Acute acalculous cholecystitis in a patient with primary Epstein-Barr virus infection: a case report and literature review.

May 20, 2015 at 9:05 pm

Int J Infect Dis. 2015 Apr 15;35:67-72.

Agergaard J1, Larsen CS2.

1Department of Infectious Diseases, Aarhus University Hospital, Palle Juul-Jensens Boulevard 99, 8200 Aarhus N, Denmark. Electronic address: heja@dadlnet.dk

2Department of Infectious Diseases, Aarhus University Hospital, Palle Juul-Jensens Boulevard 99, 8200 Aarhus N, Denmark. Electronic address: carslasr@rm.dk

Abstract

Epstein-Barr Virus (EBV) infection can lead to infectious mononucleosis syndrome with the typical symptoms of fever, pharyngitis, and lymphadenopathy. Self-limited mild to moderate elevation of liver enzymes and hepatosplenomegaly are common.

However, cholecystitis is not usually considered part of a primary EBV infection and ultrasound scan (USS) of the liver and gallbladder is not routinely performed.

Acute acalculous cholecystitis (AAC) caused by etiologies other than primary EBV infection is often associated with severe illness and antibiotic treatment and surgery may be needed.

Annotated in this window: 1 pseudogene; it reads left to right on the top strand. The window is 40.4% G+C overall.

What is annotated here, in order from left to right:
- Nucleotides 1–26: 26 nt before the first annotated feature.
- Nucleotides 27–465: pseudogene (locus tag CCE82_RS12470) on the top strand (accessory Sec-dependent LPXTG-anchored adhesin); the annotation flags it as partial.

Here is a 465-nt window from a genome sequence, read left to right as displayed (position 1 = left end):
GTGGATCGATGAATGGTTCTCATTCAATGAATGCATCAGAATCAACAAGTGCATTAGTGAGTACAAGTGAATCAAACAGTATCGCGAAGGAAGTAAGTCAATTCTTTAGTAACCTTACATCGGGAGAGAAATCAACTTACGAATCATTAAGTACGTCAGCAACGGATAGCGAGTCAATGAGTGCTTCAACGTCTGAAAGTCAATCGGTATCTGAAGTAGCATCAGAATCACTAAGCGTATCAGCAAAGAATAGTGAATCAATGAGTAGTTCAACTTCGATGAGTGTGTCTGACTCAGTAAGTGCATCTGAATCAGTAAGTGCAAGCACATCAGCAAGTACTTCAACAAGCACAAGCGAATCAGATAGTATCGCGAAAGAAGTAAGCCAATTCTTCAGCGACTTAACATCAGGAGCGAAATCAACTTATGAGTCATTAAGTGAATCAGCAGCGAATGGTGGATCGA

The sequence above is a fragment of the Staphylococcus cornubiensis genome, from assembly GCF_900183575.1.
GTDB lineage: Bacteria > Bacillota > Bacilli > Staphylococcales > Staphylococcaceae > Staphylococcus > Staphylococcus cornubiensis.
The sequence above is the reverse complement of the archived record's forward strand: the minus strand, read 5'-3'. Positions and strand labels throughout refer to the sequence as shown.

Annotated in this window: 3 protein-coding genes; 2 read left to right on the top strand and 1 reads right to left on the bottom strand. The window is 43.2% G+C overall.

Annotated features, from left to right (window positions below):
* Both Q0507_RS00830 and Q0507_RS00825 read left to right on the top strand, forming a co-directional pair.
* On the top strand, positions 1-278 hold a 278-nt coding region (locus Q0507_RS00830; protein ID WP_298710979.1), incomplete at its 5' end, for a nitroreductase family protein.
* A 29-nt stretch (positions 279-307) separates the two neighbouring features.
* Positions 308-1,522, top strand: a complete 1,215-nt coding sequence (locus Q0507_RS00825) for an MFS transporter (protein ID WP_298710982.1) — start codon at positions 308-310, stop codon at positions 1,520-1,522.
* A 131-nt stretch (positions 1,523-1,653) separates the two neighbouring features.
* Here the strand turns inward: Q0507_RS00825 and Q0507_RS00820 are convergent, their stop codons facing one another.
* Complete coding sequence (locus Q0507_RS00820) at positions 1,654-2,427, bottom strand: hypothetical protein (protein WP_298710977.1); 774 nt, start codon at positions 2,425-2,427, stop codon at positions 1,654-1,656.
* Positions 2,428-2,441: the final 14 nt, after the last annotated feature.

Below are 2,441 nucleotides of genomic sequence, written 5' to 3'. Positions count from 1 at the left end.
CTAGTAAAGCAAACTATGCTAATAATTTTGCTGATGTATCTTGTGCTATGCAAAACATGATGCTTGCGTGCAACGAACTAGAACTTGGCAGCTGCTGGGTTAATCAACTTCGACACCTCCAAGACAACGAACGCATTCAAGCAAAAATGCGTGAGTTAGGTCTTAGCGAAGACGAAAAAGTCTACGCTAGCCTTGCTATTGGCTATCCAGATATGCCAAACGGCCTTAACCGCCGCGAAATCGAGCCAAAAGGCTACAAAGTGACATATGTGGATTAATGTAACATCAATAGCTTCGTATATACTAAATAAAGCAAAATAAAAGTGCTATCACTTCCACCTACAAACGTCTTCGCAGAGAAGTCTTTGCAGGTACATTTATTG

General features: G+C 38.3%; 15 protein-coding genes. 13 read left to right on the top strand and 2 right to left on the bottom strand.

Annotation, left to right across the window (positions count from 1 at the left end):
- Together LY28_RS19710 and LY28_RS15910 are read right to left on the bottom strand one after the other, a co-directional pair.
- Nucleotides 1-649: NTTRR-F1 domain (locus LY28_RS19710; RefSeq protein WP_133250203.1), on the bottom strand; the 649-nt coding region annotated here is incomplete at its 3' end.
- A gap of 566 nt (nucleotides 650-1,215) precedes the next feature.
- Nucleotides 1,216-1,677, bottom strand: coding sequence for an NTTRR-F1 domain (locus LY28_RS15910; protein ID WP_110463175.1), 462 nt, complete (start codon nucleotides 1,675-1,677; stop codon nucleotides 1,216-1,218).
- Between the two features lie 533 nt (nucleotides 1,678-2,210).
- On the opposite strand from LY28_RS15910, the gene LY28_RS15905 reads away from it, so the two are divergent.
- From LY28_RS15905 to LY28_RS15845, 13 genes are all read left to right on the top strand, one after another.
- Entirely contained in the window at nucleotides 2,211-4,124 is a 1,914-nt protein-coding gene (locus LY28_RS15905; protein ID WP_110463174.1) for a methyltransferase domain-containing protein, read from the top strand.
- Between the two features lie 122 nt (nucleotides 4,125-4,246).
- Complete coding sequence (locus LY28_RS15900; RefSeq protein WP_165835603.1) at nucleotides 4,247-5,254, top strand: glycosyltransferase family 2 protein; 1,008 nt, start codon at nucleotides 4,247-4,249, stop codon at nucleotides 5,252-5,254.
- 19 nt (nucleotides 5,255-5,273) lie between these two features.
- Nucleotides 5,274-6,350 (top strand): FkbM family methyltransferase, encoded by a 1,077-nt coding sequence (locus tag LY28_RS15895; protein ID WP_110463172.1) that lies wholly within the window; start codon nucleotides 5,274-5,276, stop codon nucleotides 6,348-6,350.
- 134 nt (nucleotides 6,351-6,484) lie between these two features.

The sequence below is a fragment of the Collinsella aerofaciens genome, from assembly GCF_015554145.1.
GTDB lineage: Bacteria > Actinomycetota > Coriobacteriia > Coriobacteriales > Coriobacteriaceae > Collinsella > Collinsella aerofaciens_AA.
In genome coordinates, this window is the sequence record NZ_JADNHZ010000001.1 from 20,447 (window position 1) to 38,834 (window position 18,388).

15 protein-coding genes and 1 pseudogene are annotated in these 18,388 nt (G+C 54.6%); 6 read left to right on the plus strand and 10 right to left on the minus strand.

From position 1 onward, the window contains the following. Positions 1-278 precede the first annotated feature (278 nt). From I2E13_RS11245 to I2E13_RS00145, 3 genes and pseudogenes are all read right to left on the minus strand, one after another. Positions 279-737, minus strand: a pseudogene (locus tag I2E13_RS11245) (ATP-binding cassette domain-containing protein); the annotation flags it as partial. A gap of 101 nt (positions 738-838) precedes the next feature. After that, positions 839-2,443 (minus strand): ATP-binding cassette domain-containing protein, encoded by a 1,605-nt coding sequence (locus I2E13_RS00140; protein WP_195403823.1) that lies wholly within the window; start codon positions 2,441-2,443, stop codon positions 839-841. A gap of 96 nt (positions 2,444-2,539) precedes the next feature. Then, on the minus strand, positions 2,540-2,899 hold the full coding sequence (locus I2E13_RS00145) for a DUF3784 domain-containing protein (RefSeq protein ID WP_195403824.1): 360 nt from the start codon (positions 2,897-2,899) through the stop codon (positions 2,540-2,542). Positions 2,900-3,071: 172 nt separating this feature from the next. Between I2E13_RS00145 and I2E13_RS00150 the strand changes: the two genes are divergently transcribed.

We present a case with primary EBV infection and AAC and a literature review.

Our patient was a 34-year-old woman with clinical, biochemical and serological signs of primary EBV infection (lymphocytes 7.6×10˄9/l, monocytes 2.6×10˄9/l, positive early antigen IgM test and 14 days later positive early antigen IgG test).

During admission, increasing liver function tests indicated cholestasis (alanine aminotransferase 61 U/l, alkaline phosphatase 429 U/l and bilirubin 42μmol/l). USS revealed a thickened gallbladder wall indicating cholecystitis but no calculus. All other microbiological tests were negative.

The literature search identified 26 cases with AAC and acute EBV infection; 25 cases involved females. Sore throat was not predominant (six reported this), and all cases experienced gastrointestinal symptoms.

Our and previous published cases were not severely ill and recovered without surgical drainage.

In conclusion primary EBV infection should be considered in cases of AAC, especially in young women. In cases associated with EBV infection neither administration of antibiotics nor surgical drainage may be indicated.

PDF

http://www.ijidonline.com/article/S1201-9712(15)00090-9/pdf

Entry filed under: Biología Molecular, Epidemiología, F.O.D, Infecciones virales, Metodos diagnosticos, REPORTS, REVIEWS, Update. Tags: .

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